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Leukemia. 2000 May;14(5):845-52.

Inactivation of wild-type BCR/ABL tyrosine kinase in hematopoietic cells by mild hyperthermia.

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Department of Medicine, St Elizabeth's Medical Center, Tufts University School of Medicine, Boston, MA 02135, USA.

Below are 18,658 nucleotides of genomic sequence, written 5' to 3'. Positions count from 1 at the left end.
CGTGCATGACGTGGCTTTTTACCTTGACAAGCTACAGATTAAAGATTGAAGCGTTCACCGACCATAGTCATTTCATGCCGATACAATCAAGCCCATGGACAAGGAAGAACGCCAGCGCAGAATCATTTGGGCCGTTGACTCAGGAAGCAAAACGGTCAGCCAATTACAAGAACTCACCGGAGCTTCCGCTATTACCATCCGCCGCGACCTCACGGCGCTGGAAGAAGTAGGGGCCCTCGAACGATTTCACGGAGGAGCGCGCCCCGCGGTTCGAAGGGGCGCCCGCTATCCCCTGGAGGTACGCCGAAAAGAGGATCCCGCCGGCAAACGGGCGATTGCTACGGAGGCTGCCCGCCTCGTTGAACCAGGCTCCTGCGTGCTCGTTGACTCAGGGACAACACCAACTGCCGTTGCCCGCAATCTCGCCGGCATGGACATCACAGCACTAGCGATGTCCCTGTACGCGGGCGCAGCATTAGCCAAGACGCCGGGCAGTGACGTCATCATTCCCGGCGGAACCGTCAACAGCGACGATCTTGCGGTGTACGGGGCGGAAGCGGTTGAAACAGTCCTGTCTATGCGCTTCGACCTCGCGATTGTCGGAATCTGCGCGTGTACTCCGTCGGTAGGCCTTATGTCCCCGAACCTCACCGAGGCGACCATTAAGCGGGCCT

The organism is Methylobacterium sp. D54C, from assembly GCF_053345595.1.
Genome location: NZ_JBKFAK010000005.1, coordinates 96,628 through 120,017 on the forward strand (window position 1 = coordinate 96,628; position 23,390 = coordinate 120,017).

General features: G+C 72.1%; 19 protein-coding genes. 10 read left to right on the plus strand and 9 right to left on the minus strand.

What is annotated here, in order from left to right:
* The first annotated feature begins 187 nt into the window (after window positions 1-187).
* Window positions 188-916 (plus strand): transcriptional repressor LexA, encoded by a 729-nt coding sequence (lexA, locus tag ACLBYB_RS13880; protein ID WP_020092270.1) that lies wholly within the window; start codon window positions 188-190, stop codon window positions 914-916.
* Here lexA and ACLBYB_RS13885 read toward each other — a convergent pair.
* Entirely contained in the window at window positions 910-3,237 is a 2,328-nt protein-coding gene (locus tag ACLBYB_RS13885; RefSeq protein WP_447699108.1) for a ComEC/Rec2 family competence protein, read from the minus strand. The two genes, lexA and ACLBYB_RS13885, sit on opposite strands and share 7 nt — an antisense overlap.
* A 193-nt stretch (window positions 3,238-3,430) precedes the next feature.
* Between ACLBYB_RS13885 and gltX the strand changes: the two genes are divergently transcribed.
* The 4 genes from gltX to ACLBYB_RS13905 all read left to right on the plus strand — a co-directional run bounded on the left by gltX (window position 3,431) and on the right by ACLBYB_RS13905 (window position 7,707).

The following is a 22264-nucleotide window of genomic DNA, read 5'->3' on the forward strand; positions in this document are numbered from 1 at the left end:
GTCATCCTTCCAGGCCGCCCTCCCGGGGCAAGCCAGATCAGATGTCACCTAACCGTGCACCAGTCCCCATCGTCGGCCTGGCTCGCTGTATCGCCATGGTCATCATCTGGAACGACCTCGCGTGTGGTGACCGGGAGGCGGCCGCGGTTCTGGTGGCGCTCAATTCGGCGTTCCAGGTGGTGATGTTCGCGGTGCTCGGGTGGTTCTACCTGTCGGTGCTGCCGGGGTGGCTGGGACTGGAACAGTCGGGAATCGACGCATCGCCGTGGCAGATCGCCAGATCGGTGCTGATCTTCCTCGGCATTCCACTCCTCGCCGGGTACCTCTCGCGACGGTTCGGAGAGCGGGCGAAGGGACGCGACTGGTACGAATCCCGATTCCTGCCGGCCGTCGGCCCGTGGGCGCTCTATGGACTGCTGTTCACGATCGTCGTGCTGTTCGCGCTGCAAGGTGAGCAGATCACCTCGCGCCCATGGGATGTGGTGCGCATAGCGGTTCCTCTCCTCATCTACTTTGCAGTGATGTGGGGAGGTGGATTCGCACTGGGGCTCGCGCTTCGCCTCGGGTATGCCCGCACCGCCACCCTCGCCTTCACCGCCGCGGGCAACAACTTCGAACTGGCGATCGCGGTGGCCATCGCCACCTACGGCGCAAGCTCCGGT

Temperature-sensitive mutants of BCR/ABL tyrosine kinase have been extensively used to study the mechanisms of cell transformation and signal transduction. However, little is known about the effect of temperature on the activity of wild-type BCR/ABL gene product. In this study, we demonstrate that in vivo tyrosine kinase activity of p210, p190 BCR/ABL and v-abl are temperature-sensitive when expressed in hematopoietic cells and decline when temperature is raised 2 degrees C above normal range. In vitro tyrosine kinase activities of purified recombinant Abl and immunoprecipitated p210 BCR/ABL were also sensitive to increased temperature. Tyrosine phosphorylation of cellular proteins was markedly reduced in BCR/ABL transformed cells after 16 h at 39 degrees C, whereas the expression of BCR/ABL was unchanged. Temperature-induced downregulation of BCR/ABL kinase activity was reversible when cells were shifted back to 37 degrees C. The downregulation of Abl tyrosine kinase activity was not influenced by mutation or deletion of SH2 or SH3 domains or mutation of the GRB2 binding site. No increase in functional activity or expression of protein-tyrosine phosphatases, PTP-1B, SH-PTP1 or SH-PTP2 was detected in cells grown at 39 degrees C. Temperature-induced downregulation in tyrosine kinase activity correlated with decline in phosphotyrosine-associated PI 3-kinase whereas there was no change in growth factor independence of transformed hematopoietic cells. In conclusion, Abl tyrosine kinase has intrinsic sensitivity to temperature and BCR/ABL expressed in hematopoietic cells is downregulated by increasing temperature 2 degrees C. These observations provide a unique opportunity to identify cellular factor(s) which regulate BCR/ABL kinase in vivo and suggests possible novel treatment of CML by a mild hyperthermia.

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